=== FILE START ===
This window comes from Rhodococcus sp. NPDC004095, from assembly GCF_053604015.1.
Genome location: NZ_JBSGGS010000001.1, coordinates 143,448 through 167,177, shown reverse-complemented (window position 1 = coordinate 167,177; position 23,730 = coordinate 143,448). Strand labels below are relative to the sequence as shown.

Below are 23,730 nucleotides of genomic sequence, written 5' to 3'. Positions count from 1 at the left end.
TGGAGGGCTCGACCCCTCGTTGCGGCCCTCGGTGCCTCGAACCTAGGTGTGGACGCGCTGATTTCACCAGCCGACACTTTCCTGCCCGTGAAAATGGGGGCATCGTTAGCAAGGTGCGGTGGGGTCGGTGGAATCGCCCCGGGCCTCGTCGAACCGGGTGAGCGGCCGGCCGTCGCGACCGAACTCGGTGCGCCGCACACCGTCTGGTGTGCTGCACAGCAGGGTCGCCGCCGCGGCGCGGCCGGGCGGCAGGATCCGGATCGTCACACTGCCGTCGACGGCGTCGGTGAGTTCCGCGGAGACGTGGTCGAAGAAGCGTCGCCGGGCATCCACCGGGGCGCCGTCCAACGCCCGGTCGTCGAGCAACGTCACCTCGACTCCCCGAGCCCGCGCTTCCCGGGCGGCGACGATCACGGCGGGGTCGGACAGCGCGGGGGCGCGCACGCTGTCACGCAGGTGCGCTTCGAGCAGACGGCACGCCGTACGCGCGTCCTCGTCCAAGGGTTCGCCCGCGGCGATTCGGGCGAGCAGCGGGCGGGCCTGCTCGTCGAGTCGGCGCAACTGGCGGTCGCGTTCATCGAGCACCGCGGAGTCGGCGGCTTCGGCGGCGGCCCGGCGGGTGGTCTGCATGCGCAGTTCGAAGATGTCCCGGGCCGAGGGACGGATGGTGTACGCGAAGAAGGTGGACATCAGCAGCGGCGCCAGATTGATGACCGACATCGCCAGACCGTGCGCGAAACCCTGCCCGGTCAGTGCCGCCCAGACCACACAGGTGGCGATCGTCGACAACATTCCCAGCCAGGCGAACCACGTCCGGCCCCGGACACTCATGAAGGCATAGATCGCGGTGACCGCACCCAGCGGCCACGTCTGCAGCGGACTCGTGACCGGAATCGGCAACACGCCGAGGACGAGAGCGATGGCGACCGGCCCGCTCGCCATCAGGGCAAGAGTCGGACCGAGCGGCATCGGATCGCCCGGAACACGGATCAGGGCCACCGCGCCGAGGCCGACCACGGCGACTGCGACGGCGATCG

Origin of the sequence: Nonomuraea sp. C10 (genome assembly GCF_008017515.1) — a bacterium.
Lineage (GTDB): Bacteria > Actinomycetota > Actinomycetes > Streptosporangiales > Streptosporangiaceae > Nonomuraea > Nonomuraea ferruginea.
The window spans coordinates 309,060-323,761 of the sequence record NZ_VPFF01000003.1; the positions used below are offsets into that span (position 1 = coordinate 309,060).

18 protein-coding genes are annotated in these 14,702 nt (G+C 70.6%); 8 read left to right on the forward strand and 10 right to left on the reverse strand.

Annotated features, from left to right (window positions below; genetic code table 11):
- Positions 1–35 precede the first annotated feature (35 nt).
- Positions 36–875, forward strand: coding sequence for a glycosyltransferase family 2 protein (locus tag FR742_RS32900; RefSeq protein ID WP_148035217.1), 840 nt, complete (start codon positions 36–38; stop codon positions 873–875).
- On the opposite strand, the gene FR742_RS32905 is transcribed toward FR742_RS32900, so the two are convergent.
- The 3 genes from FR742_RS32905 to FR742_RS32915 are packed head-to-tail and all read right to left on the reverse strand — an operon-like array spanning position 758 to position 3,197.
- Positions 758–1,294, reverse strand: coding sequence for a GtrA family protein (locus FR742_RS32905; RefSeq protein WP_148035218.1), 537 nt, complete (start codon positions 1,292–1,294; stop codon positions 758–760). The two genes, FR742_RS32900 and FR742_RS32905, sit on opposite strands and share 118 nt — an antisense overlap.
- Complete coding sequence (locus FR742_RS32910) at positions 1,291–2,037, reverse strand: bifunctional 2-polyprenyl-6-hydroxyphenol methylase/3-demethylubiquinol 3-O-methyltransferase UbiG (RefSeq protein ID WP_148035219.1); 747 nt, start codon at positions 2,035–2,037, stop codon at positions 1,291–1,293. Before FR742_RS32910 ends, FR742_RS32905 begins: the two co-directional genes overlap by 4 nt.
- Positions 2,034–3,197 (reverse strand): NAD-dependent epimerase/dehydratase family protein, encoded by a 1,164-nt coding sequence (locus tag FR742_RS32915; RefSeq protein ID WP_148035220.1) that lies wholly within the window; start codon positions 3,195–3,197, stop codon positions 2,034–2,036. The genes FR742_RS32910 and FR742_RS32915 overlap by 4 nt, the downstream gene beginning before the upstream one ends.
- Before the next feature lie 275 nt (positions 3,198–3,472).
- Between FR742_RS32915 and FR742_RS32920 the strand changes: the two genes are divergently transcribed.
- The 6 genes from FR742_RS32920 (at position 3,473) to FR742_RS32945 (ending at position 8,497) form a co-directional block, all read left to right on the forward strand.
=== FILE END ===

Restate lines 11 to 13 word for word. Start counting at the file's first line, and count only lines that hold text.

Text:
- Positions 36–875, forward strand: coding sequence for a glycosyltransferase family 2 protein (locus tag FR742_RS32900; RefSeq protein ID WP_148035217.1), 840 nt, complete (start codon positions 36–38; stop codon positions 873–875).
- On the opposite strand, the gene FR742_RS32905 is transcribed toward FR742_RS32900, so the two are convergent.
- The 3 genes from FR742_RS32905 to FR742_RS32915 are packed head-to-tail and all read right to left on the reverse strand — an operon-like array spanning position 758 to position 3,197.